There's no way to avoid thinking one thing upon hearing scientists have listened to powerful, mysterious signals blasting from the depths of space: aliens.
OK, that may be avoidable. Still, there's no doubt that detection of what astronomers call "Fast Radio Bursts" (FRB) is the kind of thing worth noticing because FRBs are weird.
The origin of the signal recently detected by scientists with the Canadian Hydrogen Intensity Mapping Experiment is — as with all FRBs — unknown. It was picked up by experiment's powerhouse telescope located in British Columbia. What makes it significant is that it's the first such signal heard on a particular frequency — between 400 and 800 megahertz.
That means that compared to previous, similar signals detected in the last 11 years, this one — the poetically named FRB 180725A — has some serious bass in its voice. It's like hearing a chorus of trumpets then someone drops a tuba in the mix.
The difference is significant enough that it made astronomers sit up and take notice. After all, FRBs are strange enough as it is. They didn't seem to fall into any discernible pattern until recently, when scientists found a series regular enough to keep an ear out for them.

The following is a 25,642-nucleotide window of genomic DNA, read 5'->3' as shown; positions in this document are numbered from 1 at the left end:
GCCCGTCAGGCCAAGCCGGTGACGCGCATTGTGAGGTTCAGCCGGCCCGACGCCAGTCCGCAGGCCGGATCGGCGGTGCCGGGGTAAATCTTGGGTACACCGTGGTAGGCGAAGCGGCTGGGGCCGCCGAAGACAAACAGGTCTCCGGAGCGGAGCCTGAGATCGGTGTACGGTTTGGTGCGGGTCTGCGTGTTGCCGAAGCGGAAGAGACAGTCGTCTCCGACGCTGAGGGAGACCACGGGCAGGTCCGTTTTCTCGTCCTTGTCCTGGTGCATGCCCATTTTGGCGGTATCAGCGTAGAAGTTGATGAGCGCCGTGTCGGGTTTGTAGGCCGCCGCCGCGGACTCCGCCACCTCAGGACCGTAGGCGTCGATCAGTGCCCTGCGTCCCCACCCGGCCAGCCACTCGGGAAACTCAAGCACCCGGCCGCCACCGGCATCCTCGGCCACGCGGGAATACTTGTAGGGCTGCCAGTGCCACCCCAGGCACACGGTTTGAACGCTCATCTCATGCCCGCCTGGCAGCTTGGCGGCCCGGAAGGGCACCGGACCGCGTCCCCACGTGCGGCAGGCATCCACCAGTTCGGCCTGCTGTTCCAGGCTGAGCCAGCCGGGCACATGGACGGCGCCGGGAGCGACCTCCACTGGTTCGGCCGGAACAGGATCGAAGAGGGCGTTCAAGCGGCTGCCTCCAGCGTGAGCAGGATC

One of the most intriguing facts, however, is simply that researchers can't figure out just where they're coming from. Not knowing the origins of things has been driving scientists bananas for centuries, and this is no different. In this case, that makes the question of whether this comes from aliens or not pretty rational. The very nature of the signals is strange enough; they shoot like bullets from space but then rapidly fade.
Some theories say FRBs emanate from a neighbouring galaxy. Others say they're coming from some incredibly remote part of the universe.
We say they're echoes of some great alien civilisation testing bass levels from a new set of speakers installed in a tricked-out spacecraft.
At this point, that's as good an explanation as any.